Iraqi security forces stand guard as residents from the city of Ramadi, who fled their homes on May 16, 2015 as Islamic State (IS) group militants tightened their siege on the last government positions in the capital of Anbar province, a day after they seized the city's government headquarters, wait to cross Bzeibez bridge, on the southwestern frontier of Baghdad with Anbar province, after IS group jihadists took control of all the other routes connecting the province with the Iraqi capital. Taking control of Ramadi would constitute the group's most important victory this year in Iraq, and would give the jihadists control of the capitals of two of its largest provinces. (Photo credit Sabah Arar, AFP/Getty Images)
Residents from the city of Ramadi, who fled their homes on May 16, 2015 as Islamic State (IS) group militants tightened their siege on the last government positions in the capital of Anbar province, a day after they seized the city's government headquarters, walk towards Bzeibez bridge, on the southwestern frontier of Baghdad with Anbar province, after IS group jihadists took control of all the other routes connecting the province with the Iraqi capital. Taking control of Ramadi would constitute the group's most important victory this year in Iraq, and would give the jihadists control of the capitals of two of its largest provinces. (Photo credit Sabah Arar, AFP/Getty Images)
Thousands of Iraqis, fled the Iraqi city of Ramadi seized by Daesh militants, cross bridge over Euphrates River to arrive in Baghdad, Iraq on April 19, 2015. Thousands of Iraqis have started to migrate from Ramadi city, where the U.S.-led coalition has intensified its airstrikes against Daesh positions, to Baghdad, said a security official. (Photo by Visam Avci/Anadolu Agency/Getty Images)
Iraqi children, fled the Iraqi city of Ramadi seized by Daesh militants, are carried by trailer after they arrive in Baghdad, Iraq on April 19, 2015. Thousands of Iraqis have started to migrate from Ramadi city, where the U.S.-led coalition has intensified its airstrikes against Daesh positions, to Baghdad, said a security official. (Photo by Visam Avci/Anadolu Agency/Getty Images)
Iraqi children, fled the Iraqi city of Ramadi seized by Daesh militants, are carried by trailer as an Iraqi army soldier passes water them after they arrive in Baghdad, Iraq on April 19, 2015. Thousands of Iraqis have started to migrate from Ramadi city, where the U.S.-led coalition has intensified its airstrikes against Daesh positions, to Baghdad, said a security official. (Photo by Visam Avci/Anadolu Agency/Getty Images)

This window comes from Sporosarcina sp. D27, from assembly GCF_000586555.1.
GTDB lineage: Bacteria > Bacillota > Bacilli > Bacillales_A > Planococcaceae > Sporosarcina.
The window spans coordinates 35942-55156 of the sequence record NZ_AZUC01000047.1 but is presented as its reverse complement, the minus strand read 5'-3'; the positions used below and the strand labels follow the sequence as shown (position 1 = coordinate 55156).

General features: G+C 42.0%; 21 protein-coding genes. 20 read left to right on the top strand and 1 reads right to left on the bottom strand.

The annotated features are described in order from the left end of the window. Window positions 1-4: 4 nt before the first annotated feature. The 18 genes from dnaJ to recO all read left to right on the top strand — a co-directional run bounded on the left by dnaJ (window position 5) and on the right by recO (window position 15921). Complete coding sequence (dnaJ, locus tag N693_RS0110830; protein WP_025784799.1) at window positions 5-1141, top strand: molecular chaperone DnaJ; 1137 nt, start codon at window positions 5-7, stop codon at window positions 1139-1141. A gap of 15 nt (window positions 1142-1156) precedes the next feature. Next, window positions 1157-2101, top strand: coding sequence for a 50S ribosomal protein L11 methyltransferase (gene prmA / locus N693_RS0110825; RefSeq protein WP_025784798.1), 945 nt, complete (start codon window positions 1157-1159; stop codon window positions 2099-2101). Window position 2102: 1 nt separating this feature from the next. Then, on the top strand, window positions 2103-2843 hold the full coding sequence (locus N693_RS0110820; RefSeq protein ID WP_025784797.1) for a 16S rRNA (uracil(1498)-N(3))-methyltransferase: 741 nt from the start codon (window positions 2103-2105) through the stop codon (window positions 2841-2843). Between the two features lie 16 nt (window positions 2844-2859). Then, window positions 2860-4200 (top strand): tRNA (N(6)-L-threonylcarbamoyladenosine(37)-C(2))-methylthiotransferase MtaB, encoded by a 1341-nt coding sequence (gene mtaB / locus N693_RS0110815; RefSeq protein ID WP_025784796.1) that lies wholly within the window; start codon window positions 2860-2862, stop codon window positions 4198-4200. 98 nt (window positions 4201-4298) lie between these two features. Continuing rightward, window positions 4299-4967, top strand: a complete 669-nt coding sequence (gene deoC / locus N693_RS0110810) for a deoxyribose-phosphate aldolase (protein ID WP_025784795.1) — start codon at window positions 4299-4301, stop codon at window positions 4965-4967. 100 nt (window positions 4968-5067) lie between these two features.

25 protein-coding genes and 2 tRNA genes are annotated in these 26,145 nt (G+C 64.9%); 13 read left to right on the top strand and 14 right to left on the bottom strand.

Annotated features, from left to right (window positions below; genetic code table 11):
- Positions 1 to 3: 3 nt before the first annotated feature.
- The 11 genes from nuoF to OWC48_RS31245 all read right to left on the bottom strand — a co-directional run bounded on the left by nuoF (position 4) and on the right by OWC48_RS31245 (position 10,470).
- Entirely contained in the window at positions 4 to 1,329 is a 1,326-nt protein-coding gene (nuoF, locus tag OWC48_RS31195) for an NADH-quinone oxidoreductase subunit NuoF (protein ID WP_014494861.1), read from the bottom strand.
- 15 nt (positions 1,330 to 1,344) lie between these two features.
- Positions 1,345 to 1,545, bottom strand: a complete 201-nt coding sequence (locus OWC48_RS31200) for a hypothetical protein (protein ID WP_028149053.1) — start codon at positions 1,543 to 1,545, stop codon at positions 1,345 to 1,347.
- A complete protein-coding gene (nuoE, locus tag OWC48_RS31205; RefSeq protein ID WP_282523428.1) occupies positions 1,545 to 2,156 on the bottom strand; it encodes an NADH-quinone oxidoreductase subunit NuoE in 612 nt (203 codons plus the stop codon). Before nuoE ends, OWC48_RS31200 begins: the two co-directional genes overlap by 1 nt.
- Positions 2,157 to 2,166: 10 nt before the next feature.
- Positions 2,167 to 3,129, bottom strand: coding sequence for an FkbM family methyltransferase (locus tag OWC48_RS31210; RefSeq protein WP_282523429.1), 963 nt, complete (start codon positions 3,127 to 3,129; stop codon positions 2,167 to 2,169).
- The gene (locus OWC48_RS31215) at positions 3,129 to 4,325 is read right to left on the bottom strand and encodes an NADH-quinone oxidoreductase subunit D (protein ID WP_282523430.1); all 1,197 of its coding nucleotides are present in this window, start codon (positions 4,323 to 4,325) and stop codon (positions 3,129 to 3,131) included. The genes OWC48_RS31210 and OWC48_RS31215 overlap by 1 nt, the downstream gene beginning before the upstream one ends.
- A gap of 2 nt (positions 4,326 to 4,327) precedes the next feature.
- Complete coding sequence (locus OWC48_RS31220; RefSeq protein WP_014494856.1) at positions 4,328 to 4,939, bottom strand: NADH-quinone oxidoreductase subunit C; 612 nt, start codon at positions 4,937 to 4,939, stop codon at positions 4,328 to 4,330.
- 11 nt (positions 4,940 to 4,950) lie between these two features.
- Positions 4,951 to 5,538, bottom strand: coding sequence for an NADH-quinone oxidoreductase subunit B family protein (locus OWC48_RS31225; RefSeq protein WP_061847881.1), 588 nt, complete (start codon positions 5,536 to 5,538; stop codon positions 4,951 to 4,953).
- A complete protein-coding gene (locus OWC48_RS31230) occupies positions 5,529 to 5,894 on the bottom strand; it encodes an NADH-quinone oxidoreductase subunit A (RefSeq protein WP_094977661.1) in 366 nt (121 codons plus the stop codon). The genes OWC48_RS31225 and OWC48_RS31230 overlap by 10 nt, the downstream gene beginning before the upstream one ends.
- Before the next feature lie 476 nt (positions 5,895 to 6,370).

An Iraqi kid cries as he and thousands of Iraqis fleeing the Iraqi city of Ramadi seized by Daesh militants, arrive in Baghdad, Iraq on April 17, 2015. Thousands of Iraqis have started to migrate from Ramadi city, where the U.S.-led coalition has intensified its airstrikes against Daesh positions, to Baghdad, said a security official. (Photo by Ali Mohammed/Anadolu Agency/Getty Images)
An Iraqi woman fleeing the Iraqi city of Ramadi seized by Daesh militants, reacts as she arrives in Baghdad, Iraq on April 17, 2015. Thousands of Iraqis have started to migrate from Ramadi city, where the U.S.-led coalition has intensified its airstrikes against Daesh positions, to Baghdad, said a security official. (Photo by Ali Mohammed/Anadolu Agency/Getty Images)
BAGHDAD, IRAQ - APRIL 19: Iraqis, fled the Iraqi city of Ramadi seized by Daesh militants, carry their belongings with a trailer after they arrive in Baghdad, Iraq on April 19, 2015. Thousands of Iraqis have started to migrate from Ramadi city, where the U.S.-led coalition has intensified its airstrikes against Daesh positions, to Baghdad, said a security official. (Photo by Visam Avci/Anadolu Agency/Getty Images)
Thousands of Iraqis, fled the Iraqi city of Ramadi seized by Daesh militants, cross bridge over Euphrates River to arrive in Baghdad, Iraq on April 19, 2015. Thousands of Iraqis have started to migrate from Ramadi city, where the U.S.-led coalition has intensified its airstrikes against Daesh positions, to Baghdad, said a security official. (Photo by Visam Avci/Anadolu Agency/Getty Images)
BAGHDAD, IRAQ - APRIL 17: Iraqi Army members take security measures as thousands of Iraqis fleeing the Iraqi city of Ramadi seized by Daesh militants, arrive in Baghdad, Iraq on April 17, 2015. Thousands of Iraqis have started to migrate from Ramadi city, where the U.S.-led coalition has intensified its airstrikes against Daesh positions, to Baghdad, said a security official. (Photo by Ali Mohammed/Anadolu Agency/Getty Images)
Thousands of Iraqis fleeing the Iraqi city of Ramadi seized by Daesh militants, arrive in Baghdad, Iraq on April 17, 2015. Thousands of Iraqis have started to migrate from Ramadi city, where the U.S.-led coalition has intensified its airstrikes against Daesh positions, to Baghdad, said a security official. (Photo by Ali Mohammed/Anadolu Agency/Getty Images)